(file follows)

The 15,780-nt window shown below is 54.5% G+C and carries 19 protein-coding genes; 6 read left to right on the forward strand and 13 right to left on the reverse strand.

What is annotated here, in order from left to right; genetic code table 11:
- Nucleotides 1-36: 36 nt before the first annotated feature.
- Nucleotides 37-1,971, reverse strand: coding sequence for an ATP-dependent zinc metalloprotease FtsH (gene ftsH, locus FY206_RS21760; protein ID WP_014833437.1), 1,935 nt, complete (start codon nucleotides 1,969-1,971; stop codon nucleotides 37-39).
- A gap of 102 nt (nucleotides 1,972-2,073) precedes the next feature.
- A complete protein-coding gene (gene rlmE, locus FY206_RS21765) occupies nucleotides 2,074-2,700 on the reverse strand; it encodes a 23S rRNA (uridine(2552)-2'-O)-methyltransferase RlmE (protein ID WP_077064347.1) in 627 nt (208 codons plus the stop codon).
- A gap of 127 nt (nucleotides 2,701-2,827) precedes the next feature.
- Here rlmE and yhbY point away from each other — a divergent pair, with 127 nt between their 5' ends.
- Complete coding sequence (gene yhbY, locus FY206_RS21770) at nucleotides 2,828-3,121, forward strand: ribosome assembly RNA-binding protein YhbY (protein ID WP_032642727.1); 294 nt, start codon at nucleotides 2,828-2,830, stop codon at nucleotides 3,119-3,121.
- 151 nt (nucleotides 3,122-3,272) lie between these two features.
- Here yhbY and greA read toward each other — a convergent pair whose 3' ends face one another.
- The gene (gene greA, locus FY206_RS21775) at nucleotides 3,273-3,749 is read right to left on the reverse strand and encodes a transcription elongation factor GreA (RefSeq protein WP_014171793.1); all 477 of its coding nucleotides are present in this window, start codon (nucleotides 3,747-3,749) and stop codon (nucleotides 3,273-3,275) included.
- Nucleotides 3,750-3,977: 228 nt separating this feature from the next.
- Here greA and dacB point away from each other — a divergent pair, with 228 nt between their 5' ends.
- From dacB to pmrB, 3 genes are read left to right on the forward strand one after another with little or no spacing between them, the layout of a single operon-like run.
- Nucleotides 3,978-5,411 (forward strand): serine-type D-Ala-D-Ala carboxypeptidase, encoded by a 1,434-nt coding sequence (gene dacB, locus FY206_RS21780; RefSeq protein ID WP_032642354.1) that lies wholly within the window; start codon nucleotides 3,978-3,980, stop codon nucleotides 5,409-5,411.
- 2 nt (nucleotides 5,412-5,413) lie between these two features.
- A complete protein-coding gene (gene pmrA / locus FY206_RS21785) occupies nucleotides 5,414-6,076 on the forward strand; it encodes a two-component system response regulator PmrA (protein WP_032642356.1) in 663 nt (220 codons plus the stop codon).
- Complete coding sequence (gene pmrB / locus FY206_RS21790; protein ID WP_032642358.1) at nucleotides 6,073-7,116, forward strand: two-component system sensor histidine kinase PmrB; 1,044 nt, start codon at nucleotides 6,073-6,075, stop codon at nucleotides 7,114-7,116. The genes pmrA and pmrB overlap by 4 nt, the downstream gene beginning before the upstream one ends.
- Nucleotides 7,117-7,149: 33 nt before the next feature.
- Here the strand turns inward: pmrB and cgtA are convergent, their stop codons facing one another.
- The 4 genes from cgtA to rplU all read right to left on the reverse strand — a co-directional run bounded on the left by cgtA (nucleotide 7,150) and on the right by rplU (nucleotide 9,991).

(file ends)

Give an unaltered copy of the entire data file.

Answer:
The 15,780-nt window shown below is 54.5% G+C and carries 19 protein-coding genes; 6 read left to right on the forward strand and 13 right to left on the reverse strand.

What is annotated here, in order from left to right; genetic code table 11:
- Nucleotides 1-36: 36 nt before the first annotated feature.
- Nucleotides 37-1,971, reverse strand: coding sequence for an ATP-dependent zinc metalloprotease FtsH (gene ftsH, locus FY206_RS21760; protein ID WP_014833437.1), 1,935 nt, complete (start codon nucleotides 1,969-1,971; stop codon nucleotides 37-39).
- A gap of 102 nt (nucleotides 1,972-2,073) precedes the next feature.
- A complete protein-coding gene (gene rlmE, locus FY206_RS21765) occupies nucleotides 2,074-2,700 on the reverse strand; it encodes a 23S rRNA (uridine(2552)-2'-O)-methyltransferase RlmE (protein ID WP_077064347.1) in 627 nt (208 codons plus the stop codon).
- A gap of 127 nt (nucleotides 2,701-2,827) precedes the next feature.
- Here rlmE and yhbY point away from each other — a divergent pair, with 127 nt between their 5' ends.
- Complete coding sequence (gene yhbY, locus FY206_RS21770) at nucleotides 2,828-3,121, forward strand: ribosome assembly RNA-binding protein YhbY (protein ID WP_032642727.1); 294 nt, start codon at nucleotides 2,828-2,830, stop codon at nucleotides 3,119-3,121.
- 151 nt (nucleotides 3,122-3,272) lie between these two features.
- Here yhbY and greA read toward each other — a convergent pair whose 3' ends face one another.
- The gene (gene greA, locus FY206_RS21775) at nucleotides 3,273-3,749 is read right to left on the reverse strand and encodes a transcription elongation factor GreA (RefSeq protein WP_014171793.1); all 477 of its coding nucleotides are present in this window, start codon (nucleotides 3,747-3,749) and stop codon (nucleotides 3,273-3,275) included.
- Nucleotides 3,750-3,977: 228 nt separating this feature from the next.
- Here greA and dacB point away from each other — a divergent pair, with 228 nt between their 5' ends.
- From dacB to pmrB, 3 genes are read left to right on the forward strand one after another with little or no spacing between them, the layout of a single operon-like run.
- Nucleotides 3,978-5,411 (forward strand): serine-type D-Ala-D-Ala carboxypeptidase, encoded by a 1,434-nt coding sequence (gene dacB, locus FY206_RS21780; RefSeq protein ID WP_032642354.1) that lies wholly within the window; start codon nucleotides 3,978-3,980, stop codon nucleotides 5,409-5,411.
- 2 nt (nucleotides 5,412-5,413) lie between these two features.
- A complete protein-coding gene (gene pmrA / locus FY206_RS21785) occupies nucleotides 5,414-6,076 on the forward strand; it encodes a two-component system response regulator PmrA (protein WP_032642356.1) in 663 nt (220 codons plus the stop codon).
- Complete coding sequence (gene pmrB / locus FY206_RS21790; protein ID WP_032642358.1) at nucleotides 6,073-7,116, forward strand: two-component system sensor histidine kinase PmrB; 1,044 nt, start codon at nucleotides 6,073-6,075, stop codon at nucleotides 7,114-7,116. The genes pmrA and pmrB overlap by 4 nt, the downstream gene beginning before the upstream one ends.
- Nucleotides 7,117-7,149: 33 nt before the next feature.
- Here the strand turns inward: pmrB and cgtA are convergent, their stop codons facing one another.
- The 4 genes from cgtA to rplU all read right to left on the reverse strand — a co-directional run bounded on the left by cgtA (nucleotide 7,150) and on the right by rplU (nucleotide 9,991).